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ARS Home » Southeast Area » Byron, Georgia » Fruit and Tree Nut Research » Research » Publications at this Location » Publication #326993

Research Project: Breeding Stone Fruit Adapted to the Production Environment of the Southeastern United States

Location: Fruit and Tree Nut Research

Title: Metagenomics characterization of wood decay fungi colonized in peach limb heartwood

Author
item Chen, Chunxian
item Bock, Clive
item Hotchkiss, Michael - Mike
item Garbelotto, Matteo - University Of California
item Cottrell, Ted

Submitted to: Plant and Animal Genome Conference
Publication Type: Abstract Only
Publication Acceptance Date: 12/12/2015
Publication Date: 1/9/2016
Citation: Chen, C., Bock, C.H., Hotchkiss, M.W., Garbelotto, M.M., Cottrell, T.E. 2016. Metagenomics characterization of wood decay fungi colonized in peach limb heartwood. Plant and Animal Genome Conference. 22:224.

Interpretive Summary: Expressed sequence tag (EST) simple sequence repeat (SSR) markers have been widely used in trait linkage analysis, gene mapping, variety authentication and other genetic studies. However, it is wasteful because some randomly selected EST-SSR primers fail to detect and/or lack polymorphism. A look into genomic factors in EST-SSR primers and amplicons potentially associated with these failures and/or polymorphisms can provide helpful guidance on selection of primers with better successful rate and polymorphism.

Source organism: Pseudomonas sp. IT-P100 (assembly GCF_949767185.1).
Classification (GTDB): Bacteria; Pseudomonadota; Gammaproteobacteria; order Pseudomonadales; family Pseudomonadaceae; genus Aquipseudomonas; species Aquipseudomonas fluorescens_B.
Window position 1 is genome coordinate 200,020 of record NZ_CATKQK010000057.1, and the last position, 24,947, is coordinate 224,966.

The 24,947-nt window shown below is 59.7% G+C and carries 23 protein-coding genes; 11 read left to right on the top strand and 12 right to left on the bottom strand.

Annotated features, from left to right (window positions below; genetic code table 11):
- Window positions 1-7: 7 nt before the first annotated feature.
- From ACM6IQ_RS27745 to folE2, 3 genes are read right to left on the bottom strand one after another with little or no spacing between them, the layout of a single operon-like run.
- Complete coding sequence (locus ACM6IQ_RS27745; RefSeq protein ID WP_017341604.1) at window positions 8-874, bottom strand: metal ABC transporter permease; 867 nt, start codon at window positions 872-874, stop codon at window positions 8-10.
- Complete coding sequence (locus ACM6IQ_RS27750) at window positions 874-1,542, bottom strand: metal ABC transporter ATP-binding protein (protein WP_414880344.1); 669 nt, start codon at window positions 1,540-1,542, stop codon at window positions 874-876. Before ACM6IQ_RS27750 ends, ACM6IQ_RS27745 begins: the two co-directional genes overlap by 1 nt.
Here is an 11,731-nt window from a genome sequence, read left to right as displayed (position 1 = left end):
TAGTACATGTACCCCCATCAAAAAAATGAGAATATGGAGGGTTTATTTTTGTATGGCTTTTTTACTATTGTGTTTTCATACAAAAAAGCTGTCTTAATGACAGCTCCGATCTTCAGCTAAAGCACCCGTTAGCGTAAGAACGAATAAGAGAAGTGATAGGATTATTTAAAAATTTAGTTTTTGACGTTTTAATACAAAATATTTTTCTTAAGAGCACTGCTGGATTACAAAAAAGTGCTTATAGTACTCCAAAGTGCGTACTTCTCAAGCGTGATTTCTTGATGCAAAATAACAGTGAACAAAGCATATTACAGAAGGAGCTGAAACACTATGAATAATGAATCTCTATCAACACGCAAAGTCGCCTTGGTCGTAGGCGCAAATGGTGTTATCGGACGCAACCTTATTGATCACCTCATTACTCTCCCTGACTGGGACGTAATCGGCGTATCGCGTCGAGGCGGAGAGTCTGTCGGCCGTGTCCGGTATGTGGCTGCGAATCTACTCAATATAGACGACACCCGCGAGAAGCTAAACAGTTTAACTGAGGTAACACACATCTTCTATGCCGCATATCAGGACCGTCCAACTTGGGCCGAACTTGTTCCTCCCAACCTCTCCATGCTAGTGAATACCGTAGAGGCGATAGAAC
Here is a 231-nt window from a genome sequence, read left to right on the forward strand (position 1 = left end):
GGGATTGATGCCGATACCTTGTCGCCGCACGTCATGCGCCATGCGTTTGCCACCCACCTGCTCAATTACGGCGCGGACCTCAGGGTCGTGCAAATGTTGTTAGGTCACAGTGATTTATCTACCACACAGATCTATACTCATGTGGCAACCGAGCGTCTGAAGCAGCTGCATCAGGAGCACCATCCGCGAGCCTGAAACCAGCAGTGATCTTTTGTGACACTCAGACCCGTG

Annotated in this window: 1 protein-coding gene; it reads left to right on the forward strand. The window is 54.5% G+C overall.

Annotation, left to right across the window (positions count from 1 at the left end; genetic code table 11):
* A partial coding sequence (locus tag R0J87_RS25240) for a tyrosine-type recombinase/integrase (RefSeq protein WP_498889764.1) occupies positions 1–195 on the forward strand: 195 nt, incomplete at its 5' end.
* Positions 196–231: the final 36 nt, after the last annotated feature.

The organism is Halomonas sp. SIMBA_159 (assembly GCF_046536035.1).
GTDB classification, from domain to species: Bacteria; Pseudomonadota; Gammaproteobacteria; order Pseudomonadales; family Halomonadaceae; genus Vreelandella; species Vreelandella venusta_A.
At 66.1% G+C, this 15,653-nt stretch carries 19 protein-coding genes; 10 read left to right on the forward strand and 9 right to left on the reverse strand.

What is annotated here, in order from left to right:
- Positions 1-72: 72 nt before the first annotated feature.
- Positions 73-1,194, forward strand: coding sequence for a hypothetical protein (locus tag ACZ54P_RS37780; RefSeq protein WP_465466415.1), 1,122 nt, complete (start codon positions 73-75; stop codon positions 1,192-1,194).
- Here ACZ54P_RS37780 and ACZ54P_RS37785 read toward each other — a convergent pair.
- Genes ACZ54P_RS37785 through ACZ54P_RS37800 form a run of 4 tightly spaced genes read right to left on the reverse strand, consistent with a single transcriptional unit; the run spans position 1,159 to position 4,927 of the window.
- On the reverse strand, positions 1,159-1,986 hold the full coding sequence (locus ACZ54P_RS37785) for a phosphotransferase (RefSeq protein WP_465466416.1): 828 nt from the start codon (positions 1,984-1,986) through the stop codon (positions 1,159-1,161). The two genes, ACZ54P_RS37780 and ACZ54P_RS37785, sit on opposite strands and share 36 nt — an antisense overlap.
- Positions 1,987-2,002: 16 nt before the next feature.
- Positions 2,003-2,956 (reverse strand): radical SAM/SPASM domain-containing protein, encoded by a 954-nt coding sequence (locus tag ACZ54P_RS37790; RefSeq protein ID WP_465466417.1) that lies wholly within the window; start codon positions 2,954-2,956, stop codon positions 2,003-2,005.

Technical Abstract: Breakage of healthy-looking scaffold limbs is commonly seen in peach orchards in central Georgia, in the United States, and may have impact on the health and longevity of peach trees. White fungal mycelia were observed on the broken surface of some newly snapped, but otherwise healthy-looking peach scaffold limbs. Cross-cut limb sections from apparently healthy scion cultivars were collected and incubated under high humidity for 2 weeks. Fungal growth was observed on the cross-cut surface in two repeated experiments. In this study, genomic DNAs were extracted from the fungus growing on surface of the cross-cut sections. Using next-generation sequencing technology and metagenomic analysis, two white-rot fungi, Trametes versicolor and Schizophyllum commune, were deemed to be the most likely fungi colonizing the heartwood in these specimens. The former likely was predominant over the latter partly because there was a much greater number of read alignments onto the sequences from the T. versicolor genome than that from the S. commune genome. The co-existence of the two fungi were confirmed by Sanger sequencing of an internal transcribed spacer (ITS) amplicon and amplicons from new primers designed from selected contigs, as two different fragments of similar sizes were amplified by the ITS and most selected primers from the DNA extracted from the specimens. Possible reasons for the white-rot fungi colonizing and growing within the peach limbs of apparently healthy, living trees are discussed, as are the likely impact of the colonization on the peach tree health. Further research needs are considered.